Wednesday, May 09, 2012

7 dead, 16 injured

Citing security sources, Alsumaria reports that Diyala Province saw an attack on a home that left the home owner and his son dead and that the home invasion was followed by a bombing aimed at the police and citizens who rushed to assist -- 3 civilians were killed and six more injured in hte bombing. They also report a Baghdad car bombing late yesterday claimed 3 lives (including Amir Muhammad Abd Mutlaq) and left six people injured.  Covering these events, Xinhua notes the home invasion was of a police officer's home (the officer wasn't at home) and they count 7 dead and sixteen injured in the violence Alsumaria noted.  Alsumaria also informs that a police officer was shot dead Tuesday in Tal Afar.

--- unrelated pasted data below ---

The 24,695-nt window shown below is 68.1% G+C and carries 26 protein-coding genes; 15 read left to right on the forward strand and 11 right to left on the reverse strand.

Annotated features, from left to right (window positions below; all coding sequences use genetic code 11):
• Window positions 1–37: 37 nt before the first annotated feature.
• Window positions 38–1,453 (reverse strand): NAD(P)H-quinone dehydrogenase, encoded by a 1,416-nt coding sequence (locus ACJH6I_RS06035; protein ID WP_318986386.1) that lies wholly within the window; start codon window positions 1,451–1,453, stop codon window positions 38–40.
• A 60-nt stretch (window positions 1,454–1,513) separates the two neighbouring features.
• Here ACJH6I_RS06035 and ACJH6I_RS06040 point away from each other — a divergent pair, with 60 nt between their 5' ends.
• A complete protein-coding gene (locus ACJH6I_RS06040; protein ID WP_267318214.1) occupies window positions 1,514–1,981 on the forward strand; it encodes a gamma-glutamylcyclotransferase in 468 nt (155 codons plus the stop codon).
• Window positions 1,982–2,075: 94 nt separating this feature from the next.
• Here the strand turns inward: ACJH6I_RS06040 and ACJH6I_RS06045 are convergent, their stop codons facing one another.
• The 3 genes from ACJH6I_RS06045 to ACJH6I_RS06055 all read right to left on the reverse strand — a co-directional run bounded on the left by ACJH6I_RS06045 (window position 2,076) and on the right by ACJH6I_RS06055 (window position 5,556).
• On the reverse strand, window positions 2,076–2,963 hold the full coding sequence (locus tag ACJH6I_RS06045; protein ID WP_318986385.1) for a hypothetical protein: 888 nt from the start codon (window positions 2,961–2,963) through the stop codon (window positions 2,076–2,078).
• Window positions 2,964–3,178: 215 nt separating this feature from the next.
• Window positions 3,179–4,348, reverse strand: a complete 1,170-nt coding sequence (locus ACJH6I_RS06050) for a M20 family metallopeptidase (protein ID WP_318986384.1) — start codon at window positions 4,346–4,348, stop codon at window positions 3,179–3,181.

Yesterday's snapshot included:  "In other news, Kitabat reports thousands poured into the streets of Erbil today as people demonstrated against the magazine Al-Hamsa which some are convinced is anti-Islam.  Demonstrators threw bottles of water and stones and attempted to climb the barriers around the compound.  52-year-old demonstrator Said Ahmed Ali stated that the government was allowing insults to Islam and the Koran.  The editor of the magazine was arrested." Al Rafidayn reports the demonstrators attacked social clubs, liquor stores and a hotel among other establishments.  They smashed the windows of the hotel.  How that 'helped' Islam is not clear in the report nor is how it made the protesters come off as 'holy.' The paper reports they then charged the Kurdistan Parliament and security forces used tear  gas.  Dar Addustour reports that the protesters set fire to liquor stores and when they charged the Kurdistan Parliament, they were hurling stones.